A political blog of the right

Socrates, Hegel or Both? An Enquiry

Historically, philosophy has been both the domain of the layman and the academic. In today’s world, to study philosophy involves enrolling in an academic institution – a college or university which offers degrees in philosophy or Classics will set the budding thinker on the path to the doctorate which will affirm his or her status within the field of philosophical enquiry. For some, the academic door will always the closed: the cost of higher education is a big part of this, not the mention the time involved researching and…

The Hebrides – An Aesthetic Journey

I recently returned home from two-week long journey away from my cosy surroundings in the South of England. I had been spending some time in Cumbria, but a week-and-a-half before that on the Isle of Eriskay in Scotland’s Outer Hebrides. From there, my fiancée and I saw the isles of North and South Uist, Benbecula, and all the while were following in the footsteps of such great creative figures and philosophers: Dr Samuel Johnson immortalised his journey to the same place in 1775 as A Journey to the Western Isles of…

Recent Events Demonstrate the Need for Political Justice

When we talk about justice in a political context, we do not merely mean the fair administration and interpretation of the law. Political justice is about finding the best form of government to nurture society’s improvement, the safety of its citizens and the representation of its electors. I myself am increasingly coming around to the opinion that neither our state nor our politicians who govern it have any kind of justice in mind whatsoever, or that if they do, then it is a deeply misguided interpretation of justice. For a…

The Tories will Sweep this election – but do they deserve to?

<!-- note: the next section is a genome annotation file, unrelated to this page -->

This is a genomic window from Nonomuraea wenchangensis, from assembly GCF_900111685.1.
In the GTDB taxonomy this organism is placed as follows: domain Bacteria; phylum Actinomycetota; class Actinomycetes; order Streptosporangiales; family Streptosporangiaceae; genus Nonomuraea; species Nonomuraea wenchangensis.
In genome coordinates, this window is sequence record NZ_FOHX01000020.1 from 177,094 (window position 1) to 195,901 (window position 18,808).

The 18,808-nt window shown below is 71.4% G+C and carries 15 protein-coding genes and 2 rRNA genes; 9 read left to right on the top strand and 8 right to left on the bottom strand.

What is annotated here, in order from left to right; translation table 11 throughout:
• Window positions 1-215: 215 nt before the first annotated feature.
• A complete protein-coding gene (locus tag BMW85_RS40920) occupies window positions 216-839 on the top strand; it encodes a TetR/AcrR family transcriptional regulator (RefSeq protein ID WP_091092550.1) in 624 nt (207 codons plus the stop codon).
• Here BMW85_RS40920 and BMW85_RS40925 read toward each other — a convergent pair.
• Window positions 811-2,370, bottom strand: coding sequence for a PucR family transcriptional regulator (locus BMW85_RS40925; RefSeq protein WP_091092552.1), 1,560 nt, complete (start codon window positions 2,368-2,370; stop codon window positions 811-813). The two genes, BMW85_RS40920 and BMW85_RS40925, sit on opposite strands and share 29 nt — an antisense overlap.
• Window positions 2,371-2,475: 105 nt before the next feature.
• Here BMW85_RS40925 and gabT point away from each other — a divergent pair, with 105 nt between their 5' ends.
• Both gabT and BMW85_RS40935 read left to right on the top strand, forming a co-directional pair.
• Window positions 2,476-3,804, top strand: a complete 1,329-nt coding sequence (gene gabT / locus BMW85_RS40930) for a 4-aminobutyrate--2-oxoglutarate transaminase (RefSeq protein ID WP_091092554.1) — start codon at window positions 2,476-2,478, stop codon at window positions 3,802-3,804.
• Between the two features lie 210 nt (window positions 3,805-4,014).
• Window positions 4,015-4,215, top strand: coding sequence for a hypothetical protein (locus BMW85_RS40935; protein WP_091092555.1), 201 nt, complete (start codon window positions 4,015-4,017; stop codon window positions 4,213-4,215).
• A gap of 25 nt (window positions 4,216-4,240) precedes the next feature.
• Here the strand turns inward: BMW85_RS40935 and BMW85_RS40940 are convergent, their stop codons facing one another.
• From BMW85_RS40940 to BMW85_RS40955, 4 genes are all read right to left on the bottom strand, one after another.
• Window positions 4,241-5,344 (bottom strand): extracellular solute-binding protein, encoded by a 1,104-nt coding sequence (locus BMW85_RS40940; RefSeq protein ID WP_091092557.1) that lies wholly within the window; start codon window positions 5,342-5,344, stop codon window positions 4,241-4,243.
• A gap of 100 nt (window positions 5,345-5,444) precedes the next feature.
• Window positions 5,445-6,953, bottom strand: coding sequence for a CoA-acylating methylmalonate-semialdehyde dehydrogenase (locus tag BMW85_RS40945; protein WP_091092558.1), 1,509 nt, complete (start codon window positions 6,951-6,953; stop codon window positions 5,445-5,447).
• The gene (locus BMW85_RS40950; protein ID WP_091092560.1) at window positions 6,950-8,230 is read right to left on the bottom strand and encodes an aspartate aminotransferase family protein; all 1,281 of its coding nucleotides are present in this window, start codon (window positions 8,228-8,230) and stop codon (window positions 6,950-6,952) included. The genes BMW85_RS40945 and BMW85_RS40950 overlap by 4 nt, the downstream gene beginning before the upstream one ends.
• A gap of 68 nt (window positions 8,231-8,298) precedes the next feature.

My initial reaction to the news that Theresa May was to hold a snap general election was too profane to publish – I can’t deny that it took me by surprise. On the face of things there seemed no need for this, but thinking about it now, whether or not Theresa May was to call an election the opportunity for a massive victory was there. A lot can change in three years, and by calling an election in two months’ time the Tories have a huge opportunity to crush their opposition and cement their power for the next five years.  …

The Church of England – on its knees, but not for prayer

It is no secret that the United Kingdom, or rather specifically England, has an Established Church, the Church of England, which has officially served the nation for almost 500 years along with its sister Churches, (more recently) the Church in Wales and the Church of Ireland. Today of course, there remains a sword of Damocles suspended above the head of the Church: the sword of secularism. Whilst there are legitimate arguments in favour of the separation of Church and State, it has been the preserve of conservatives since…

An Elegy for Reform: The Need for Social Toryism

I am now approaching my second year as a member of the Conservative and Unionist Party, a party which I joined in the hope of playing a role within one of the oldest political traditions that the United Kingdom still retains. As time goes on however, I consistently receive mixed messages about the future of the party which I do (I will admit) love. The Conservative Party, with every passing year, month, perhaps even day, appears to be losing the ideology on which the fabric of its success has been built. Jacob Rees-Mogg has…